WHAT IS GENDER EQUALITY AND WHY IS IT IMPORTANT?

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Recognising and being inclusive of all employees has demonstrated benefits to businesses. In the context of the Transport and Logistics Industry, the low representation of women employees means that a strong focus is being placed on strategies specifically to support and increase the numbers of women in our workforce.

The Workplace Gender Equality Agency advocates that the aim of gender equality in the workplace is to achieve broadly equal outcomes for women and men. The Agency states that gender equality is achieved when people are able to access and enjoy the same rewards, resources and opportunities regardless of whether they are a woman or a man – not exactly the same outcome for all individuals. 

Women represent approximately 14 per cent of the industry workforce (E-Scan 2014).  It is evident that inequity and career barriers continue to be an issue for women in the Transport and Logistics industry, as demonstrated by the decline in the number of women employed in the sector in the last decade despite previous years of strong growth.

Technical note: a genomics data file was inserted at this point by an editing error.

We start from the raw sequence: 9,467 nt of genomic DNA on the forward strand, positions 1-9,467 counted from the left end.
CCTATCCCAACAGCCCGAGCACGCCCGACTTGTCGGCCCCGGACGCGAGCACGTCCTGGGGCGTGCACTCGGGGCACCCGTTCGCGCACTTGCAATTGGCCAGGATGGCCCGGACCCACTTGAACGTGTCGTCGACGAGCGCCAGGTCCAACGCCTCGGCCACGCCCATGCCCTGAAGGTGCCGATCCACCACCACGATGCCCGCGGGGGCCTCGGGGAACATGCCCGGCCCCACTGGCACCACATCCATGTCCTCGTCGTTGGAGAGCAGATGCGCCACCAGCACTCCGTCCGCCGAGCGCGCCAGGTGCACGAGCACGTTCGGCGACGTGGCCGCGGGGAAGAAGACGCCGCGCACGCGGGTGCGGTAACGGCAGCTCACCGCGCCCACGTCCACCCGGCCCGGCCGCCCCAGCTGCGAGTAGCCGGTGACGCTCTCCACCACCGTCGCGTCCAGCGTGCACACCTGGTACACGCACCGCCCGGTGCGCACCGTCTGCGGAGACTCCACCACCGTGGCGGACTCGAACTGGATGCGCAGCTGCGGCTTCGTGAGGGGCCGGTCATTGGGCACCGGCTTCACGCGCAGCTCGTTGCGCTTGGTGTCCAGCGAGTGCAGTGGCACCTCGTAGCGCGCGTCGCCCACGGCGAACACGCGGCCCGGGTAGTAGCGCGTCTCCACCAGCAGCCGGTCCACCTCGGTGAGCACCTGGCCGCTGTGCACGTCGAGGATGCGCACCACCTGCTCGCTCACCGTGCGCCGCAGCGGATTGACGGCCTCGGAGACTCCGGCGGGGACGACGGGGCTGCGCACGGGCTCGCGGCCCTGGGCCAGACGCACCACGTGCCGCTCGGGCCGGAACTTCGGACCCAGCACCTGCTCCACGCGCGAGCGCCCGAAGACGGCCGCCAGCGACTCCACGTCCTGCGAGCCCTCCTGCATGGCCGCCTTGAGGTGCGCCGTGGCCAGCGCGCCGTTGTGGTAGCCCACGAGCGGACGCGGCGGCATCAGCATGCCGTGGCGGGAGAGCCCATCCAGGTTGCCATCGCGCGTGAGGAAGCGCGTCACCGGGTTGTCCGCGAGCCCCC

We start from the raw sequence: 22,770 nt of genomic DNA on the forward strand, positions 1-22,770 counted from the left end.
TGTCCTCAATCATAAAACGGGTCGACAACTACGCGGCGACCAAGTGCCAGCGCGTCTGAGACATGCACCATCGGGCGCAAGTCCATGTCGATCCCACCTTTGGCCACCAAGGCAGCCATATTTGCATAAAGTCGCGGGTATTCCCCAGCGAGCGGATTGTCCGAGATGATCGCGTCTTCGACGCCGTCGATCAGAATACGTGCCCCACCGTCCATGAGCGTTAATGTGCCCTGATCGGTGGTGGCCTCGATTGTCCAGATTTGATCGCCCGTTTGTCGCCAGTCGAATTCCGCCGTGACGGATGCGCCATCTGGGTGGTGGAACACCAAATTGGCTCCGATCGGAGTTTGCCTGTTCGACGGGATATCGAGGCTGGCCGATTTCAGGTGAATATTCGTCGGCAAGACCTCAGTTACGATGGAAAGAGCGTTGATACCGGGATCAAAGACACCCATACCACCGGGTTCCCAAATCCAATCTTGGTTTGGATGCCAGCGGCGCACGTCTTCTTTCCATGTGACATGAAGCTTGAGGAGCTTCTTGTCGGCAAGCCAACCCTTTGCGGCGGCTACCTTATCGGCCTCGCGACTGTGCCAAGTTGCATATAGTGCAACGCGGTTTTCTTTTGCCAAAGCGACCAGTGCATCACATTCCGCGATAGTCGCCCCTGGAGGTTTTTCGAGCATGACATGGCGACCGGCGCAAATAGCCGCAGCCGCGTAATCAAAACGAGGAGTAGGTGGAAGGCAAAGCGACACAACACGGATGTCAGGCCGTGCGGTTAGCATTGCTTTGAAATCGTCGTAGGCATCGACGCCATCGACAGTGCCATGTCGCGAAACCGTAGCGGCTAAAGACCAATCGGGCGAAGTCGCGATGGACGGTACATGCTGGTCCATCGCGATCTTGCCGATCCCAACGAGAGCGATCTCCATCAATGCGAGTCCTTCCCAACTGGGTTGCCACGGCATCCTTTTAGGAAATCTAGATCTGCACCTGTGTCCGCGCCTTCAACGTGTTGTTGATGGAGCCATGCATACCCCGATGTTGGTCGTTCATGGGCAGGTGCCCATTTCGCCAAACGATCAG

Year% of women in T & L
19669.9%
197612.5%
198617.5%
199825.5%
200924%

 

 

www.skillsinfo.gov.au/skills/industryprofiles/IndustryRegionalTables.htm

 

Recent research undertaken by the Transport and Logistics Industry Skills Council also cites a corresponding decrease in the strategies used by employers to increase the number of women in the workforce. Clearly, the benefits and opportunities for attracting and retaining women are not being fully embraced (T&LISC, E-Scan 2013).

As with many industries, Transport and Logistics is increasingly facing workforce challenges such as retiring personnel and difficulty attracting skilled workers. Given the increasing labour demand, combined with the fact that females make up approximately 45% of the general workforce in Australia, there is a clear opportunity for greater inclusion and utilisation of women in Transport and Logistics.